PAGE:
Sunday, January 24, 2010

Winter Sunrise over Rogers Park

Art History 101: Fingerpointing

St. John the Baptist (1508-16), Leonardo da Vinci

Derived from a lost Leonardo painting of the Angel of the Annunciation, St. John proclaims the arrival of Christ directly to the spectator, exuding an air of cosmic mystery in this small painting.

The atmospheric mood of the work is largely due to the impressive use of sfumato, or “smoky” effect, achieved by Leonardo through technical experiment and the scientific study of light and shade during the final years of his career.

By applying layers of thin translucent varnish, the artist created a wide range of shadows, blurring the contours into soft transitions between light and shade to achieve an unprecedented plasticity in the figure.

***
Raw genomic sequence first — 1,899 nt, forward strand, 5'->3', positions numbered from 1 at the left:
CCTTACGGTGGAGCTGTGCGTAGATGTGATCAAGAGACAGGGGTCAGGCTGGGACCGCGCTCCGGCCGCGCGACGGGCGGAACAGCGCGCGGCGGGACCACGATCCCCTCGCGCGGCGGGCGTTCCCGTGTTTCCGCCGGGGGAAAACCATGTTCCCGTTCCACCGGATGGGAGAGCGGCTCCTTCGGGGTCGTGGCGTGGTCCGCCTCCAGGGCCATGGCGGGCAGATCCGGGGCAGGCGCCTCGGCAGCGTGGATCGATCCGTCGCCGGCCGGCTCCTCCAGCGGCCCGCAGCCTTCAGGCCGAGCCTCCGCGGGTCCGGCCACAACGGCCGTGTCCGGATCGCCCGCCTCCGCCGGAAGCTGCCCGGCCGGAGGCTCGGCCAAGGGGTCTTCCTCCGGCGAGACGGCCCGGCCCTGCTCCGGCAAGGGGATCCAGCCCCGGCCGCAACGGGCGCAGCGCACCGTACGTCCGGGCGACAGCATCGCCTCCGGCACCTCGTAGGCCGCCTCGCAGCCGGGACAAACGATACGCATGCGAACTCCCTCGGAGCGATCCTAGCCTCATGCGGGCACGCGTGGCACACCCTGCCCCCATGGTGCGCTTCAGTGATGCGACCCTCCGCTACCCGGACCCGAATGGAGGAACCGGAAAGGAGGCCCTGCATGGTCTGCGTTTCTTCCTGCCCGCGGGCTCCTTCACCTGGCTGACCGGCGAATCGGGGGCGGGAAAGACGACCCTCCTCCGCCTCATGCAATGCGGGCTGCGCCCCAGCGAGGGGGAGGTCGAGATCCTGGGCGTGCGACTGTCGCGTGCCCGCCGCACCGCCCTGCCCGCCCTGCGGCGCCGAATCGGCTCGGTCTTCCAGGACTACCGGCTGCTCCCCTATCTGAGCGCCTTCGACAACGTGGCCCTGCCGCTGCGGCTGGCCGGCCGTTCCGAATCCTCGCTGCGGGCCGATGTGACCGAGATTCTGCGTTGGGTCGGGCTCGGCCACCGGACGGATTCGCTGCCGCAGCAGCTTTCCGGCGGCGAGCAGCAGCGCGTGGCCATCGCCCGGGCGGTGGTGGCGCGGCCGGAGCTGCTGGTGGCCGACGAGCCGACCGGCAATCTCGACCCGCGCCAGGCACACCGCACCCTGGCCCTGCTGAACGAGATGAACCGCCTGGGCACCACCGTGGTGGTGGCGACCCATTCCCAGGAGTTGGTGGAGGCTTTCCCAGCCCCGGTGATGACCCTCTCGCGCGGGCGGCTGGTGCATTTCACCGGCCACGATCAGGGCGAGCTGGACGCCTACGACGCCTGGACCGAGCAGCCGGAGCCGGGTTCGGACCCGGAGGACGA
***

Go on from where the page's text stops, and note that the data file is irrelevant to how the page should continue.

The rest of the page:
St. John appears to be illuminated by an unknown light source outside the painting, as gentle shadows imbue his skin with a soft and delicate appearance.

As God’s witness, the painting gives visual form to the first verses of St. John’s Gospel, which describe the one who was sent to bear witness to the “light that shineth in the darkness”.

Then, there are these portraits, taken last Friday in Ohio.

No 'smufato' effect here, just an impression of smoke, and mirrors, and darkness.

I know it's been said, "It ain't over 'til it's over!" (Yogi Berra?), but folks, I really think "it's over--period"